There's a moment during the shooting of the new documentary Inconvenient Indian — which premiered at the Toronto International Film Festival — that reminded Michelle Latimer why she became a filmmaker.
They were in an art gallery filming The Scream, a painting by Cree artist Kent Monkman that depicts Indigenous children being torn from their parents' arms by the Royal Canadian Mounted Police and carried off to residential schools.
Right as they were filming, an Indigenous family from Gananoque, Ont., entered the room, with a child about the same age as those in the painting.
WATCH | Latimer describes what happened during filming of Inconvenient Indian:
Behind the camera, Latimer watched as the couple's girl reached out to touch the painting and was scooped up by her mother.
"It brought me to tears," Latimer said. She realized, "This is why we document, for these kinds of instances where reality mimics art."
The experience made her think about what has changed.
"A hundred years ago, that child would have been in a residential school," she said. "You do have these moments where you're sitting in the [present] and you realize, the history is right now. The future and the past — it's all right now. That's the idea of the circular storytelling in this culture ...and I feel I've experienced that."
Closing the gap between the history we've been taught in school and the present day reality of the Indigenous experience is much of what Inconvenient Indian explores. Based on the bestselling book by Thomas King, Latimer's film captures a new generation of Indigenous hunters, artists and teachers, rediscovering and reclaiming traditions.
The documentary is part of a larger moment where increasingly Indigenous filmmakers are seizing the narrative to tell their own stories.
Also premiering at TIFF is director Tracey Deer's Beans, an emotional drama that puts the audience in the home of a Mohawk family shaken by the Oka Crisis.
WATCH | The official trailer to Beans, a new Indigenous film set during the Oka Crisis:
Then there's Latimer's other project, the new TV series Trickster, also premiering at TIFF, based on the novel by Eden Robinson. The CBC series follows Jared, a troubled teen battling, quite literally, with his heritage.
For filming, Latimer made hiring as many Indigenous crew members as possible a priority. But she said union restrictions around using talent from different provinces created roadblocks.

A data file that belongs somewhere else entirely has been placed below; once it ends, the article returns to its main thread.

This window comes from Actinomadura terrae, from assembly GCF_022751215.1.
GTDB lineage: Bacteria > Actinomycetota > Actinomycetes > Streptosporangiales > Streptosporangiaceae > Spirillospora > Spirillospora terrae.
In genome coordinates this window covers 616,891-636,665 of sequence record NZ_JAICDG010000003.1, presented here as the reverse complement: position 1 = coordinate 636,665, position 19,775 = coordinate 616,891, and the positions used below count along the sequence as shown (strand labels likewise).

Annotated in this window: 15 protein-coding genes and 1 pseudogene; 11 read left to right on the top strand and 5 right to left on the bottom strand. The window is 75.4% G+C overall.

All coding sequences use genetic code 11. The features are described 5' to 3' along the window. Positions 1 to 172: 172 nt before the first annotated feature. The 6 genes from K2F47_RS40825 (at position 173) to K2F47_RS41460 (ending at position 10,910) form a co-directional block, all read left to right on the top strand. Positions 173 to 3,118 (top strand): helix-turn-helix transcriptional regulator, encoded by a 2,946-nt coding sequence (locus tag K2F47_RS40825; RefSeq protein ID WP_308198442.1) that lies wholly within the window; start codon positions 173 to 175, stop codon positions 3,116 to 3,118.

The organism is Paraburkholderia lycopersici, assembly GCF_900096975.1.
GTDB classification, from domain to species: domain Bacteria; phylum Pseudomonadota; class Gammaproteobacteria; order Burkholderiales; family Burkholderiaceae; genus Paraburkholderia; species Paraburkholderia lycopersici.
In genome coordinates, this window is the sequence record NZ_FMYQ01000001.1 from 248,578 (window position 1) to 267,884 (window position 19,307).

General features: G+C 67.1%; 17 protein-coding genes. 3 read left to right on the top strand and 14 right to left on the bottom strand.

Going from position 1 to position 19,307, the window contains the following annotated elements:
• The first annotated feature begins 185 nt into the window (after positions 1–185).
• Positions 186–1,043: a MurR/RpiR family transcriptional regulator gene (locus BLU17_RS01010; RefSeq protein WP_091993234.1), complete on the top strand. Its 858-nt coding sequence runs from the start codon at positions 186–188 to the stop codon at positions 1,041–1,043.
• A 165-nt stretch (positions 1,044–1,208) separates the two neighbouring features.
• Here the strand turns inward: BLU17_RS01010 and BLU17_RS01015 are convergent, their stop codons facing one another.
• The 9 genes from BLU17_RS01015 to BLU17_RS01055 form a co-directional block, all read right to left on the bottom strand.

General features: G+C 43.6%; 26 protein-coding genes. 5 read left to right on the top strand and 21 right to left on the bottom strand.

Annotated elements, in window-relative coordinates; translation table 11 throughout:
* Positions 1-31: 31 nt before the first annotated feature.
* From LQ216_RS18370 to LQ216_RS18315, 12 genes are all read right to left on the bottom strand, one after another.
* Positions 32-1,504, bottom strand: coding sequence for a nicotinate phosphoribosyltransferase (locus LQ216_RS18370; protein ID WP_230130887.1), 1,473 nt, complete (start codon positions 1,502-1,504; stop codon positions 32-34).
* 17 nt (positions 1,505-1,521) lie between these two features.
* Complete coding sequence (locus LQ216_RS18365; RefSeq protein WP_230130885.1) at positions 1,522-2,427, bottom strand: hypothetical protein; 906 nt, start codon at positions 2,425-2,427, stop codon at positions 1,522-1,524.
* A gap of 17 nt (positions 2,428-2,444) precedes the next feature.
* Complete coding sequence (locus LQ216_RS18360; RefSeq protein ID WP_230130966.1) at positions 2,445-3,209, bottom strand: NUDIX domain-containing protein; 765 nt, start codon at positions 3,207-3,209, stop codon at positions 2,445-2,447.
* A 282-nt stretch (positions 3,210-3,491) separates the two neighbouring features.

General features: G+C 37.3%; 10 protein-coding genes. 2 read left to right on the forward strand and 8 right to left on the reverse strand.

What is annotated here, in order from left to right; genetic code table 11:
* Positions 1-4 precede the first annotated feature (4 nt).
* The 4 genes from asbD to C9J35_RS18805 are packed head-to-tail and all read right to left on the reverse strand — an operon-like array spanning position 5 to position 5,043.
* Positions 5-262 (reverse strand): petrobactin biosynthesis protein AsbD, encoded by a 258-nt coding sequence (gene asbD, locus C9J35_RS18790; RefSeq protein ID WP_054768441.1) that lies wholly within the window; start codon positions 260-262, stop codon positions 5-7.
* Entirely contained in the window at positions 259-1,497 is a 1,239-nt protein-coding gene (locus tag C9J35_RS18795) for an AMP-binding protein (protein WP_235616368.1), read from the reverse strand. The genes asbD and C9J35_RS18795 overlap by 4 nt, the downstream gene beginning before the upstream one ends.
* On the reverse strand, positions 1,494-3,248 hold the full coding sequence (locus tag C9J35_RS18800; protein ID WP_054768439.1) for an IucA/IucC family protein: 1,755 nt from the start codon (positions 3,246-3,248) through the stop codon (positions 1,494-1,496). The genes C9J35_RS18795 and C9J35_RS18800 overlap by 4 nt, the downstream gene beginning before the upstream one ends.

"We're working within a colonial hierarchical system and yet, our values traditionally are not like that. So how do you bring an Indigenous point of view to the set?"
For Latimer, whose mother is Métis and Algonquin and father French Canadian, "decolonizing" the set meant budgeting extra time for things such as an opening ceremony with an elder in a paid position as an adviser.
Creating safe spaces
Latimer is fortunate that with both Trickster and Inconvenient Indian she enjoyed full support from her producers. Actor, producer and director Jennifer Podemski has fought her share of battles trying to protect her vision as a storyteller. It can be tiring, she said.
"We're constantly either educating or bringing people together to be culturally aware. It is exhausting work."
Like Latimer, Podemski got her start as an actor appearing in shows, such as The Rez and Moccasin Flats. She says the industry has come a long way since she was in her 20s.
"I was a woman. I was Native. I just came up against a lot of push-back for wanting the big visions that I had."
While Podemski sees more potential today for young women, she says creating a sense of safety even within the Indigenous community is paramount.
"There is a lot of lateral violence in many communities. I want to feel safe, and I know that other people coming up in the industry also want to feel safe. "
To help foster those safe spaces and mentor the next generation, Podemski is launching the Shine Network, a new platform for content by Indigenous women.
Support on set
Having a wealth of Indigenous support on set certainly made a difference for Trickster actor Anna Lambe. The Inuk performer plays Sarah, the new kid in town who hides her own struggles.
Lambe says having Indigenous people as the backbone of the production was really important.
"There was so much mutual understanding and so much mutual respect and kind of an unspoken language of 'I understand what you've been through.'"
For Latimer, now juggling the TV show and documentary, it may seem like it's all happening at once, but she says, "It's actually been like 15, 20 years in the making."
She credits the emergence of organizations such as the Indigenous Screen Office, the support of the imagineNATIVE and broadcaster APTN with helping to create the current conditions.
WATCH | Trickster actors talk about working with mainly Indigenous cast and crew:
With Indigenous stories now seemingly in demand, Latimer isn't ready to rest.
"That's the danger. We can check the box and go, 'Well, we have that representation.' But this is about creating a sustainable future that allows other creatives to come through."
While the current COVID-19 crisis is not an easy time to blaze a trail forward, Latimer sees opportunity in the disruption. She says the pandemic is shifting how people empathize and see their interconnectedness.
"If you look at the history of any pandemic, it's always created massive change."
WATCH | Trailer for Trickster executive produced by Latimer: